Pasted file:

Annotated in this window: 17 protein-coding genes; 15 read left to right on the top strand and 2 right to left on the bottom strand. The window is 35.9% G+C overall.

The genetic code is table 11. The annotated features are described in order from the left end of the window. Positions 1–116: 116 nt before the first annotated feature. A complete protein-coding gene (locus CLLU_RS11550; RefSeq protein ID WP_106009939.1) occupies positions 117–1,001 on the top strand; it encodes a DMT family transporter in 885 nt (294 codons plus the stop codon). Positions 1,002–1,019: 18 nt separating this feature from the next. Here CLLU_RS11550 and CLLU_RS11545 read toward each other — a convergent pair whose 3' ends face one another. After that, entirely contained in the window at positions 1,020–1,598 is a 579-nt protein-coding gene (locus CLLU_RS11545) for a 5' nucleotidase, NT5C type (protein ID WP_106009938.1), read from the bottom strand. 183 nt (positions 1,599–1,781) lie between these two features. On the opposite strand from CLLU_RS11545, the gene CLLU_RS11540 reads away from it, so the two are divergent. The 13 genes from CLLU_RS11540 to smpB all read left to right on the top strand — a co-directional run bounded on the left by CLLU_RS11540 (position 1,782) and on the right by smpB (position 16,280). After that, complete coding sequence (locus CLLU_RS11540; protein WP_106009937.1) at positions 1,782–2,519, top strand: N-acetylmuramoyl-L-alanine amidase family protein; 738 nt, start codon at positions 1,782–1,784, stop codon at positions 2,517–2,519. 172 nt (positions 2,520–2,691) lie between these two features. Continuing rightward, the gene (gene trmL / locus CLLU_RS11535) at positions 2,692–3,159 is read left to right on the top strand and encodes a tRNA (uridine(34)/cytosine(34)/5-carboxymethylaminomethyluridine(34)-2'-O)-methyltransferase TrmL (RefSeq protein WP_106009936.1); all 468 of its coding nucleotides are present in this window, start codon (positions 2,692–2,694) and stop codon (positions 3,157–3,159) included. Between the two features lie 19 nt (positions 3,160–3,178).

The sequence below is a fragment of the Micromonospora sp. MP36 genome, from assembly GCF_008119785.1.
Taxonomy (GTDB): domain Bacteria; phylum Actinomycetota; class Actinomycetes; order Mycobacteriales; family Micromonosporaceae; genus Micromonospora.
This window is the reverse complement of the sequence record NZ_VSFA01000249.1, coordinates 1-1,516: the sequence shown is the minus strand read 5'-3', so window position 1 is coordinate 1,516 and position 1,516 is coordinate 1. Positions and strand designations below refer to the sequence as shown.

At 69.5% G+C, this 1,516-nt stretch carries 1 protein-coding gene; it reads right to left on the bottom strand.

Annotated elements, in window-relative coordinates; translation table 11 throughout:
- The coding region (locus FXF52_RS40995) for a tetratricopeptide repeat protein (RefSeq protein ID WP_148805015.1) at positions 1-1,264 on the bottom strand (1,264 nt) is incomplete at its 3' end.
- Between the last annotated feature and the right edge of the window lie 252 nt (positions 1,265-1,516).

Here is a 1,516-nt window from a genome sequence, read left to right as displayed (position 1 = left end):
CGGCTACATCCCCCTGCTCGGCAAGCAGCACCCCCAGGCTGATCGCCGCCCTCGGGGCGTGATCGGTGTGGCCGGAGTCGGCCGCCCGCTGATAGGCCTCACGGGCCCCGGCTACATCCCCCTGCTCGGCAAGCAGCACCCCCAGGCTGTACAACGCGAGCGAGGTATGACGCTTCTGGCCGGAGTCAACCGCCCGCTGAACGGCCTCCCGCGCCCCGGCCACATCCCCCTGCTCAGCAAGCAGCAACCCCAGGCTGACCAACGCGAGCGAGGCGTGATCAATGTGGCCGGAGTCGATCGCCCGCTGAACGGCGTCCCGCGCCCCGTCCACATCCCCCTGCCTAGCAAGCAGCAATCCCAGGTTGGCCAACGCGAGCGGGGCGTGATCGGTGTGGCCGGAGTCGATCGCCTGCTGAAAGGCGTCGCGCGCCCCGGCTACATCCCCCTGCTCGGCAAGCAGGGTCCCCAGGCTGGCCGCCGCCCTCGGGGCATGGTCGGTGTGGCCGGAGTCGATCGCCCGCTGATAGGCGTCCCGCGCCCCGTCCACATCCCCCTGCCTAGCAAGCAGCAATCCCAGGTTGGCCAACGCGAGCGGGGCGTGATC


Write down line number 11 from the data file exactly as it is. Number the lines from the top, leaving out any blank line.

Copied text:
CGGCTACATCCCCCTGCTCGGCAAGCAGCACCCCCAGGCTGATCGCCGCCCTCGGGGCGTGATCGGTGTGGCCGGAGTCGGCCGCCCGCTGATAGGCCTCACGGGCCCCGGCTACATCCCCCTGCTCGGCAAGCAGCACCCCCAGGCTGTACAACGCGAGCGAGGTATGACGCTTCTGGCCGGAGTCAACCGCCCGCTGAACGGCCTCCCGCGCCCCGGCCACATCCCCCTGCTCAGCAAGCAGCAACCCCAGGCTGACCAACGCGAGCGAGGCGTGATCAATGTGGCCGGAGTCGATCGCCCGCTGAACGGCGTCCCGCGCCCCGTCCACATCCCCCTGCCTAGCAAGCAGCAATCCCAGGTTGGCCAACGCGAGCGGGGCGTGATCGGTGTGGCCGGAGTCGATCGCCTGCTGAAAGGCGTCGCGCGCCCCGGCTACATCCCCCTGCTCGGCAAGCAGGGTCCCCAGGCTGGCCGCCGCCCTCGGGGCATGGTCGGTGTGGCCGGAGTCGATCGCCCGCTGATAGGCGTCCCGCGCCCCGTCCACATCCCCCTGCCTAGCAAGCAGCAATCCCAGGTTGGCCAACGCGAGCGGGGCGTGATC